As metro government looks for ways to take a more active role, a law enacted this spring by the Kentucky General Assembly and signed by Gov. Steve Beshear should work in the city’s favor.
Newly filed liens by metro government for penalties and costs associated with boarding, grass cutting, demolishing and otherwise caring for private property now take a higher priority for payment.
When the properties sell in foreclosure or otherwise, the government’s costs will be repaid back before the mortgage and all other liens except taxes.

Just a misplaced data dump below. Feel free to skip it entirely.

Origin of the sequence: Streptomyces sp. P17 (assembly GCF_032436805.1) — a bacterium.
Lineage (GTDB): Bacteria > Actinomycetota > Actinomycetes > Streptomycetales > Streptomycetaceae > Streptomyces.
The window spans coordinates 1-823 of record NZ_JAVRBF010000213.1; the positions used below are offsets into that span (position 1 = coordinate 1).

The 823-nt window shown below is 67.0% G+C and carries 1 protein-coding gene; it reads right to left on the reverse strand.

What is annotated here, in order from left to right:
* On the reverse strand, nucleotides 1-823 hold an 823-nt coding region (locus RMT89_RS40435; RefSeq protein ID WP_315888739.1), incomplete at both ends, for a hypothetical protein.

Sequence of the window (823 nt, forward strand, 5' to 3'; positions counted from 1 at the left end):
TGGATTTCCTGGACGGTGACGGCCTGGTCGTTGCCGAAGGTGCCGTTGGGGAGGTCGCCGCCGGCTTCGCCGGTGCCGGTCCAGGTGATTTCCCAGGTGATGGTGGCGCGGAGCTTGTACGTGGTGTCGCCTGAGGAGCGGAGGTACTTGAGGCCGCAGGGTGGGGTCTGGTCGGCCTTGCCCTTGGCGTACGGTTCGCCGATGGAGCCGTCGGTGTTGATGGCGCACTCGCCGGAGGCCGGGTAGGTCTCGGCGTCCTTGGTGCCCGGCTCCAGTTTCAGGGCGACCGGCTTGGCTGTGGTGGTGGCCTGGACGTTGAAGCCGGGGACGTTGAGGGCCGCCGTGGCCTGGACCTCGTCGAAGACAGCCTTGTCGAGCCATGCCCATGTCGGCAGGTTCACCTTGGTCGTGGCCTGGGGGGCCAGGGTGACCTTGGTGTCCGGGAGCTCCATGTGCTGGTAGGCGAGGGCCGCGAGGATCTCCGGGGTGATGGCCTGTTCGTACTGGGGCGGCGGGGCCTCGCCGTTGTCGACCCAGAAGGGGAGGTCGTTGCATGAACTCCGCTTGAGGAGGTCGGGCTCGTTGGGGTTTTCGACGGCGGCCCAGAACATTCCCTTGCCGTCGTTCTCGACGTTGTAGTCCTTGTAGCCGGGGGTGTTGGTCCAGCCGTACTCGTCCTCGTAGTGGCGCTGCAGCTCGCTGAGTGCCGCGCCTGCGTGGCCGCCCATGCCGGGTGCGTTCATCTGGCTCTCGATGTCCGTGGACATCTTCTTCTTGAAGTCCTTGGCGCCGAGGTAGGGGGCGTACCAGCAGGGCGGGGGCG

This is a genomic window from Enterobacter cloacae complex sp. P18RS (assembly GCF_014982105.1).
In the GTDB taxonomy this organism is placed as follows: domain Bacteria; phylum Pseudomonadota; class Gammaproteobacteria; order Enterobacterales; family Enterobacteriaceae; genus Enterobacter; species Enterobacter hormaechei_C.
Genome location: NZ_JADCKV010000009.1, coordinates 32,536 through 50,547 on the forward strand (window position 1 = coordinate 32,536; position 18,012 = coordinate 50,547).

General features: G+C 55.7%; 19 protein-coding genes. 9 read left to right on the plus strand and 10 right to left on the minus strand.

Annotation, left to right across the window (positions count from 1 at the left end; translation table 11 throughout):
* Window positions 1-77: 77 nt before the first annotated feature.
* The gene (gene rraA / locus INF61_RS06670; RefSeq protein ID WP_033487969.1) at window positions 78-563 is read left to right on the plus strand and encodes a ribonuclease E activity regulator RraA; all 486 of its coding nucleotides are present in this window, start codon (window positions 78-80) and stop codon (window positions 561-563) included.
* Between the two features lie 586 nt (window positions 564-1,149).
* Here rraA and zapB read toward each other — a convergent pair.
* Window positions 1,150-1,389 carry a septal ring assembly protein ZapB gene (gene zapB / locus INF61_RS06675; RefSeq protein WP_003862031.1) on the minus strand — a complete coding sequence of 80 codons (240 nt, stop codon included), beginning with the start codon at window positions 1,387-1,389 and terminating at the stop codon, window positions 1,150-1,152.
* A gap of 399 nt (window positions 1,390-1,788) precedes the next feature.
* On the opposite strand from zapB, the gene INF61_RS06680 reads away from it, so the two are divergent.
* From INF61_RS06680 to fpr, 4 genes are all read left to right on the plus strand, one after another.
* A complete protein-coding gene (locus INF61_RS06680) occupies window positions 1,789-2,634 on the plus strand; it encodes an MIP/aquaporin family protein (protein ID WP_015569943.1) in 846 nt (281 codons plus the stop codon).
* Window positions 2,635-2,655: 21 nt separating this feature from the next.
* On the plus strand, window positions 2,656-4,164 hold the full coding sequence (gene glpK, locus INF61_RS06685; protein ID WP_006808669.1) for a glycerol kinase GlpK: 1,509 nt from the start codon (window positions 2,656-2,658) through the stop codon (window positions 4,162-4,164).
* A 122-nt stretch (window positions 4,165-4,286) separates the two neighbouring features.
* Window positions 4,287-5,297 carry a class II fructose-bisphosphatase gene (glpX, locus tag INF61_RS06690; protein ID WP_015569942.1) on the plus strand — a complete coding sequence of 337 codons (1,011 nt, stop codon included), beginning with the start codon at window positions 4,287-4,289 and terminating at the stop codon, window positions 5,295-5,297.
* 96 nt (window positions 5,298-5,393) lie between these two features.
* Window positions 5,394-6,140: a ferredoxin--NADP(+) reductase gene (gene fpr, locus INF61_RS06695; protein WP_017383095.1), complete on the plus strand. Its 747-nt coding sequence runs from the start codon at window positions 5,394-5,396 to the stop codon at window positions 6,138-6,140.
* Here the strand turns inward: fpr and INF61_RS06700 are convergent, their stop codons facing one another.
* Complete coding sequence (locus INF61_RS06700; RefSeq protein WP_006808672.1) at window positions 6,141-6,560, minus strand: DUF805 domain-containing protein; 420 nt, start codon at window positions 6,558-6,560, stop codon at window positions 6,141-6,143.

Previously, the government’s costs took a back seat to the mortgage and any other interests that were recorded first. That meant the city rarely recouped its costs.
The change does not affect liens that were on the books before the law was signed, but one immediate impact is more leverage over banks, Mims said.
“Maybe we will contact the lenders, saying, ‘Look, we are getting ready to put a lien on this property and our lien status will be higher than your mortgage status,’ — in hopes that the lenders will say, ‘OK, we will take care of this matter,’ ” Mims said.
“Our mission shouldn’t be to try to generate a bunch of revenue here. It should be to gain compliance and get these properties cleaned up,” he said. Courier-Journal.com.